Jerri-Lynn here. This short post highlights an important problem that we’ve seen arise over and over again with the administration which pledged to be the most transparent ever: the disconnect between public rhetoric and behind-the-scenes practice.
The U.S. Department of the Interior’s Bureau of Land Management (BLM) presides over the allocation of oil and gas leases on federal lands. These procedures have long been corrupted by conflicts of interest and sweetheart deals for not only fossil fuel producers but other extractive industries. This post is well-researched and well-sourced, particularly in tracing the web of connections between insiders on the public and private sides. One warning: Although I like to be able to delve into sourcing and see an author’s links to his/her own past work on a subject, I quibble with this author’s use of multiple repetitive links, often to the same source. I found this to be a trifle excessive, particularly in such a short piece. (It reminded me of a perhaps apocryphal law review article about baseball’s infield fly rule that started by dropping a footnote after each of infield and fly and rule.)
That being said, this post spotlights practices that should in a well-functioning democracy should not be conducted on-line, but instead carried out in an open public forum. The author quotes an industry lobbyist lauding the efficiency gains and avoidance of disruption that moving these auctions online produces. That occurs at a very great cost for it restricts the public’s ability to keep an eye on what the BLM and the industry are getting up to.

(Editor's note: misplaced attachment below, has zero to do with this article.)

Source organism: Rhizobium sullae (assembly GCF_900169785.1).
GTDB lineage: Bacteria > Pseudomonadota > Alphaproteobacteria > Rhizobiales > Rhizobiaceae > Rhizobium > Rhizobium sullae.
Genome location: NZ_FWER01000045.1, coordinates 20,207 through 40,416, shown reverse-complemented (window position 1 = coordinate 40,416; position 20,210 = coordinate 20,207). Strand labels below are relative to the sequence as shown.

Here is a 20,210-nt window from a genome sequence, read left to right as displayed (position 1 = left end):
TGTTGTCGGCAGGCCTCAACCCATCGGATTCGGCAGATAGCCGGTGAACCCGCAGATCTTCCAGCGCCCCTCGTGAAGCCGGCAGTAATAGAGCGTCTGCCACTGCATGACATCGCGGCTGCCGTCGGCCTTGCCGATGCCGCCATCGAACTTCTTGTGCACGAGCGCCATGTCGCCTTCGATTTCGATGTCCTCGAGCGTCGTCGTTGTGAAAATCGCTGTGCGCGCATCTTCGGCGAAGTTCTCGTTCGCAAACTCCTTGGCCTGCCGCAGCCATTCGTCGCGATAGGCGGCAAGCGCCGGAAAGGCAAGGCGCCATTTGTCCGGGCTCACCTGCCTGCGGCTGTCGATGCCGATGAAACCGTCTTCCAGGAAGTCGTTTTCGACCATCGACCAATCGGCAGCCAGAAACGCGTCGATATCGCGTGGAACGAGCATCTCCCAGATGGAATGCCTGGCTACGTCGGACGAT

By Steve Horn, who is a Madison, Wisconsin-based Research Fellow for DeSmogBlog, contributing writer for NUVO and contributing editor for CounterPunch Magazine. He is also a freelance investigative journalist and sometimes-sports writer. He previously was a reporter and researcher at the Center for Media and Democracy. Originally published at DeSmogBlog.
On August 30, the U.S. Department of Interior’s Bureau of Land Management (BLM) announced that it would utilize Congress’ blessing, given to it in the form of passed legislation, to proceed with online bidding for oil and gas located on U.S. public lands.
The industry push to make online bidding the norm — as opposed to standard in-person, oral bidding — began with a fervorous pitch in 2009 in reaction to the “Bidder 70” civil disobedience action of activist Tim DeChristopher at an auction in Utah. It has culminated seven years later in reaction to another movement, this one involving the U.S. environmental movement at-large and not just a single person, otherwise known as the Keep It In The Ground campaign.
Back in 2009, citing DeChristopher indirectly in a U.S. Department of Interior Office of Inspector General report, the BLM oversaw an online bidding pilot project to test out the internet bidding technology of a company named EnergyNet. EnergyNet, which holds online bids for oil and gas in multiple state jurisdictions, has lobbied the federal government for over a decade to move toward online bidding.
PR, Lobbying Campaign
As of late, another industry-funded group — the Western Energy Alliance (WEA), of which EnergyNet sits as a member — has launched an aggressive public relations campaign to “end the circus” of protests outside of BLM oil and gas bids and move toward online bidding. EnergyNet will conduct an online-based bid for oil and gas on U.S. public lands on September 20.